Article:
In contrast to the previous two amphibians, the Green and Black Poison Dart Frogs are tiny. The bigger frog above was about the size of a glass marble. In spite of their size, these little guys are dangerous, as you might guess from their name. The Dendrobates auratus can be found from Central America to northwestern South America and its conservation status is "least concern." As to its name, the frog exudes a poison that is strong enough to stop a human heart. However, it only releases the poison if it feels threatened. Some people even keep these guys as pets. Talk about living dangerously! On the other hand, you could also be the proud owner of Cassie.


A White Cockatoo climbs the fence to commune with a visitor. This one appears to be molting. Cockatoos are not native to Panamá and their normal habitat is Indonesia. However, all the animals in Nispera are rescues, so this guy can be considered a naturalized citizen. When excited, they raise their plumes, as you can see above.  Cockatoos can't speak quite as well as parrots, but they nevertheless tend to be quite friendly and chatty. They love cuddling with people. One got separated from its owner and sat in a tree plaintively calling "Daddy! Daddy1". A concerned woman came looking for the small child she assumed was in distress and was dumbfounded when she realized it was a White Cockatoo.

A large green parrot was taking a snooze but woke up when I approached. There are many types of parrots in Panamá, but I couldn't seem to locate any that look like this one. There was no identification on the cage. If anyone can help on this, please let me know in the Comments section below.

A Silver Pheasant struts elegantly around his cage. As my father used to say, this one is wearing his "Sunday Go-to-Meetin' clothes." This Silver Pheasant (Lophura nycthemera) is another rescued resident of Nispera. His normal habitat is Southeast Asia and eastern and southern China.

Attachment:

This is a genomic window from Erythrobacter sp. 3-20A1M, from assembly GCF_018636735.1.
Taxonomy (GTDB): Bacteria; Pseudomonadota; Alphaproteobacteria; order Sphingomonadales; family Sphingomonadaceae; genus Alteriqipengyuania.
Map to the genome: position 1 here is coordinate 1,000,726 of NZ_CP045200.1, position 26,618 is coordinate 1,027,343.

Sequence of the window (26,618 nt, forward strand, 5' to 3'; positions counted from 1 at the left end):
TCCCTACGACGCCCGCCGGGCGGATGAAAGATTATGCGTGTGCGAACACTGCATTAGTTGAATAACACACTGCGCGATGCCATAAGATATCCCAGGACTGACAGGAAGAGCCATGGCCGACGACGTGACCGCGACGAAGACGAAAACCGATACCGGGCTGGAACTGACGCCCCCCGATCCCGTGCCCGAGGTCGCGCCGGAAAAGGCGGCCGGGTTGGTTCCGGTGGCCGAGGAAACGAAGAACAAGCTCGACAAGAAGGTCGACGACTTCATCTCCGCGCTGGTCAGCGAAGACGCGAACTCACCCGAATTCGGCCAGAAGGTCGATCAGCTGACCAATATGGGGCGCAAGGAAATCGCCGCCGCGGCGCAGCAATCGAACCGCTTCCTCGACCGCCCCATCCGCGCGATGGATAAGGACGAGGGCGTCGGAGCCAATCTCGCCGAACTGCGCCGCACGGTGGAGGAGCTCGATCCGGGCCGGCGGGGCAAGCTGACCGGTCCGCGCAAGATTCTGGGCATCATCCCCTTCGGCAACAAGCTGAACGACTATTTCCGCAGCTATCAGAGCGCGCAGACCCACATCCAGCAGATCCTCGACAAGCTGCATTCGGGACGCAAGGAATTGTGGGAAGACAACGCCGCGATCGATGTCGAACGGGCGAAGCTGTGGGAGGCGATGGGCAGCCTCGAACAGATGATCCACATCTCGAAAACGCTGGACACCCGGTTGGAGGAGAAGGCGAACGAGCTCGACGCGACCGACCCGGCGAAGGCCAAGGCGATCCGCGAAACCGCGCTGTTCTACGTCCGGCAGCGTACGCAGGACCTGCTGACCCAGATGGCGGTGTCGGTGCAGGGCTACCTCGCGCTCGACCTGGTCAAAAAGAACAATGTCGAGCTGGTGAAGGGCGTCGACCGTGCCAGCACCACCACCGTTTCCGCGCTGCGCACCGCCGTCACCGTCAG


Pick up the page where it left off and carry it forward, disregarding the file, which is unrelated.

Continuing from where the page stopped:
A Toucan displays his magnificent multi-colored beak. Toucans like to hang out in the tops of forest trees. They range from Honduras to Western Ecuador. Their various populations in Panamá have declined drastically because of deforestation and human predation.

A pair of stately ostriches are also among the rescues. The one in the foreground was quite curious about my camera. He walked very close to me and attempted to look right in the lens. Unfortunately, this ended up blurring the photo, so I couldn't use it. He was quite entertaining. Ostriches are flightless and are native to Africa. They are often found in desert areas quite different from the cool cloudy highlands of Panamá.


Baird's Tapir is one of four species of the mammal found in Latin America. It was named for American naturalist Spencer Fullerton Bairds who observed the animals during a trip to Mexico in 1843. With a length of 2 m (6.6 ft) and a body that can weigh up to 440 kg (880 lbs), the tapir is the largest land mammal in Central America. It is a solitary animal that likes to forage at night on leaves and fruit and soak in cool ponds with just its snout above water. While it is herbivorous, it can be dangerous and has been known to charge and gore humans when threatened.